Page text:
The idea of a park is always enticing to local neighborhood NIMBYs. It’s land use that only they get to have, designed to be useless to outsiders; it is also at most marginally useful to neighborhood residents, but neighborhood politics is petty and centers exclusion of others rather than the actual benefits to residents, most of whom either don’t know their self-appointed neighborhood advocates or quietly loathe them and think of them as Karens and Beckies. Moreover, the neighborhood residents don’t pay for this – it’s a city project, a great opportunity to hog at the trough of other people’s money. Not for nothing, the Queensway website talks about how this is a community-supported solution, a good indication that it is a total waste of money.

But in reality, this is not going to be a useful park. The first park in a neighborhood is nice. The second can be, too. The fifth is just fallow land that should be used for something more productive, which can be housing, retail, or in this case a transportation artery for other people (since there aren’t enough people within walking distance of a trail to justify purely local use). The city should push back against neighborhood boosters who think that what worked in the Manhattan core will work in their explicitly anti-Manhattan areas, and preserve the right-of-way for future subway or commuter rail expansion.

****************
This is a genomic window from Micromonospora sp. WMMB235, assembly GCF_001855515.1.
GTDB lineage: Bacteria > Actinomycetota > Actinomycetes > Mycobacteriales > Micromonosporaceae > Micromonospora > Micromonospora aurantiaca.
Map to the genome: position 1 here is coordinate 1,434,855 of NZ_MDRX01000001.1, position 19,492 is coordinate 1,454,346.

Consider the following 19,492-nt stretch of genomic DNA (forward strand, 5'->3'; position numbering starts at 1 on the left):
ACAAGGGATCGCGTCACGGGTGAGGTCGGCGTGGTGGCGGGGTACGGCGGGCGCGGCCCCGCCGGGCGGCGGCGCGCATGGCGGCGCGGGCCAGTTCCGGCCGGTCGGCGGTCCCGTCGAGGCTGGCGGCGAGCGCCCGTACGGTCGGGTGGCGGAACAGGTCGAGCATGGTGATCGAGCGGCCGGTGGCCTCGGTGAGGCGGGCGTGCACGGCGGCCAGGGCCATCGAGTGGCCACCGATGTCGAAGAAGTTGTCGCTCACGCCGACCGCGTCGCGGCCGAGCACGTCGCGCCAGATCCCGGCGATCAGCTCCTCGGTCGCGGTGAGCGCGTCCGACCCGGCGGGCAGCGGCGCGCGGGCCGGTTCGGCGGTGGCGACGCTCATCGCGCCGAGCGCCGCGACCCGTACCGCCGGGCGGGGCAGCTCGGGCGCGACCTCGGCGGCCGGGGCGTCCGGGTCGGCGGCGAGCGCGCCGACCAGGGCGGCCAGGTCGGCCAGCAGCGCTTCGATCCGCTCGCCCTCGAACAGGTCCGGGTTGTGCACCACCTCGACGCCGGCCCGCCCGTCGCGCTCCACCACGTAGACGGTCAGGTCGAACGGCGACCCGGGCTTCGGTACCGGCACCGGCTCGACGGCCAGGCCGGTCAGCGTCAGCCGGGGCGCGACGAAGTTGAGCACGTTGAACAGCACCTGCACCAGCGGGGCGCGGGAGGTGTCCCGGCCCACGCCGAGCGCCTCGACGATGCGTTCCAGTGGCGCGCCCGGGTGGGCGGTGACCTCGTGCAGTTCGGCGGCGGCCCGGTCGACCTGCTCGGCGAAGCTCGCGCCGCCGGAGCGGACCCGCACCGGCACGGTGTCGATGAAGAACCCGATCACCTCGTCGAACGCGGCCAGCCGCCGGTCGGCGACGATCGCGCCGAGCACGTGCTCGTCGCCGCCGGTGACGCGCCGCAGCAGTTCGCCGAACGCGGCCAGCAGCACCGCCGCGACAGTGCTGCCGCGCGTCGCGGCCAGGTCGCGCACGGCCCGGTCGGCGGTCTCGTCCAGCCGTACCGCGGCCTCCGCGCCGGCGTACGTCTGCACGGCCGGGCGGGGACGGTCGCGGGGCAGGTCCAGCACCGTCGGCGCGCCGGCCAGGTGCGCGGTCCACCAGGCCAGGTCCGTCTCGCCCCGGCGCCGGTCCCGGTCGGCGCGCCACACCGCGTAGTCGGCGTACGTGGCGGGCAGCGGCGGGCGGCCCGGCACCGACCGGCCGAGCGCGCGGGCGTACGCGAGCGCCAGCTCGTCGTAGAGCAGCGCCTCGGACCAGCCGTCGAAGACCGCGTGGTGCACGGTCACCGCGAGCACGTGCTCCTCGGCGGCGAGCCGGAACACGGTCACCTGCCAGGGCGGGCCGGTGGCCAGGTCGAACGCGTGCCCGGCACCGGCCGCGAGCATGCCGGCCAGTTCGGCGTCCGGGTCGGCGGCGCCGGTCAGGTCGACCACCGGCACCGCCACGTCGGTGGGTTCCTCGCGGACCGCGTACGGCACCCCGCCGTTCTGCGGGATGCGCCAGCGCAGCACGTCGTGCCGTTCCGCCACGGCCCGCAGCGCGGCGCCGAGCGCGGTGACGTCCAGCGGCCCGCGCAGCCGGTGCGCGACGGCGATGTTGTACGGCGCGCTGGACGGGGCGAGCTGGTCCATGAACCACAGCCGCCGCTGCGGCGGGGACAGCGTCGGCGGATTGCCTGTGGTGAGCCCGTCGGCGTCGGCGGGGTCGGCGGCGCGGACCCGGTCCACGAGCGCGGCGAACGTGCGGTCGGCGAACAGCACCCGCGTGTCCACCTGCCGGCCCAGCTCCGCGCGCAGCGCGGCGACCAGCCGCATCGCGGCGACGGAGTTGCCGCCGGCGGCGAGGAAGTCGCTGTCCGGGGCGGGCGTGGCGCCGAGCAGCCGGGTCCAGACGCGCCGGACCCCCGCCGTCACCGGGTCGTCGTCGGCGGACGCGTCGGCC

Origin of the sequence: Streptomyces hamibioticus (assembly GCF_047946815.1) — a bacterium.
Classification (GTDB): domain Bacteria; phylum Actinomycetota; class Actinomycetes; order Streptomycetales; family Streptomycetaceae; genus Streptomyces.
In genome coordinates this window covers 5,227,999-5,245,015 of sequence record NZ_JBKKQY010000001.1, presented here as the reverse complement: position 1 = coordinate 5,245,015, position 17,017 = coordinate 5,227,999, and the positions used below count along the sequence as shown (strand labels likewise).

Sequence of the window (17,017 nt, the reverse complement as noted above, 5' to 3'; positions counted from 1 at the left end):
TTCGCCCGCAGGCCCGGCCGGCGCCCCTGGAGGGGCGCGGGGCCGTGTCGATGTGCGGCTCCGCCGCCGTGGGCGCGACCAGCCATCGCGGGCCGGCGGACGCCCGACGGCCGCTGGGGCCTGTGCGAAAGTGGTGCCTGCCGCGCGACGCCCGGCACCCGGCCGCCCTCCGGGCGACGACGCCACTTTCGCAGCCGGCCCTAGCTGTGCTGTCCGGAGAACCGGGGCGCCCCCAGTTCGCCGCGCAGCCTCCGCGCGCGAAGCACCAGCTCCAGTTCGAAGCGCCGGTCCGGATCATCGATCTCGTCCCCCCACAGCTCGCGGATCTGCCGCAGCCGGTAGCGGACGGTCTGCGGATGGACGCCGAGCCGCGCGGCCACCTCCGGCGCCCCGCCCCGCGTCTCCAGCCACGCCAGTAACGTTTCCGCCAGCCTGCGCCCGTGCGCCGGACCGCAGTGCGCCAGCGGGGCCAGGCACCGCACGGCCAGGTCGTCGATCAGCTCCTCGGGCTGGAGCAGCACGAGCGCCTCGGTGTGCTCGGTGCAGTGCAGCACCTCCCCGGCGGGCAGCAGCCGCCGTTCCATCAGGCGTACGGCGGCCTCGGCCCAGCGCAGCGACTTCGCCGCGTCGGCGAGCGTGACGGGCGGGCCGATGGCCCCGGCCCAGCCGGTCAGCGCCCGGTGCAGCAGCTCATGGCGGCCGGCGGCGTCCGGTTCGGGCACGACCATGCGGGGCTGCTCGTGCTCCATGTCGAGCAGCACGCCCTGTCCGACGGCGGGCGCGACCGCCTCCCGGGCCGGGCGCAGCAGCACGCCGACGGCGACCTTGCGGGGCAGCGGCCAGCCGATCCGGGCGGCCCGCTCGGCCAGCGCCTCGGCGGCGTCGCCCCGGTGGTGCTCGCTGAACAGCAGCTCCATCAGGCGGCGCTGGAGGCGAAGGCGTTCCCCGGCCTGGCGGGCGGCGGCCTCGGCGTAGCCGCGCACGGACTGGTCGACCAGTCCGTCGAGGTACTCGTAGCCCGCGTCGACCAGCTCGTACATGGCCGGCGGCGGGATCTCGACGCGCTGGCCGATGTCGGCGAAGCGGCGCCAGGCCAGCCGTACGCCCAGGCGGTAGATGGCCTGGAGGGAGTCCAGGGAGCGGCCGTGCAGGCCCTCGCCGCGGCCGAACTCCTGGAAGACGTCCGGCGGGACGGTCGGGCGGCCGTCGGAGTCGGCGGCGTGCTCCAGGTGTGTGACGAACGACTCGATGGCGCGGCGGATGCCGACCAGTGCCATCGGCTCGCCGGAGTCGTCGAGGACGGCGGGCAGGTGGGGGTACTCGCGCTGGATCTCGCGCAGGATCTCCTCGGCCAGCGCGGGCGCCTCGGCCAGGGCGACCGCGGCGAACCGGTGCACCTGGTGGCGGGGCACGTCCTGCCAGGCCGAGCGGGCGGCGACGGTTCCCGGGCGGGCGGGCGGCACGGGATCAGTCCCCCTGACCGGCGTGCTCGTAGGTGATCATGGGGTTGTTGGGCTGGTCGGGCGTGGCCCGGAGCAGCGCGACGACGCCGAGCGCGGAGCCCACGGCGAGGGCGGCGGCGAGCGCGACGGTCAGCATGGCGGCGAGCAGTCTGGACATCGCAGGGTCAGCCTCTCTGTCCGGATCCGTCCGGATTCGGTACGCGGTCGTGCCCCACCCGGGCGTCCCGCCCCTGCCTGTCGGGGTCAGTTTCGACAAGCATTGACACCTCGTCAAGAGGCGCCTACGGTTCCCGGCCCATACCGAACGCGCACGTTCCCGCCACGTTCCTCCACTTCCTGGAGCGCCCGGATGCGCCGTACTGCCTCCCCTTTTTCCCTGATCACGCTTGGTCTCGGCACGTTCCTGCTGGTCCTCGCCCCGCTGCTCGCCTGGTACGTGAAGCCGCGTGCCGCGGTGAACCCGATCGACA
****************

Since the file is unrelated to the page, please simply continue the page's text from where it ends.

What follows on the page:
Quick Note on Los Angeles and Chicago Density and Modal Split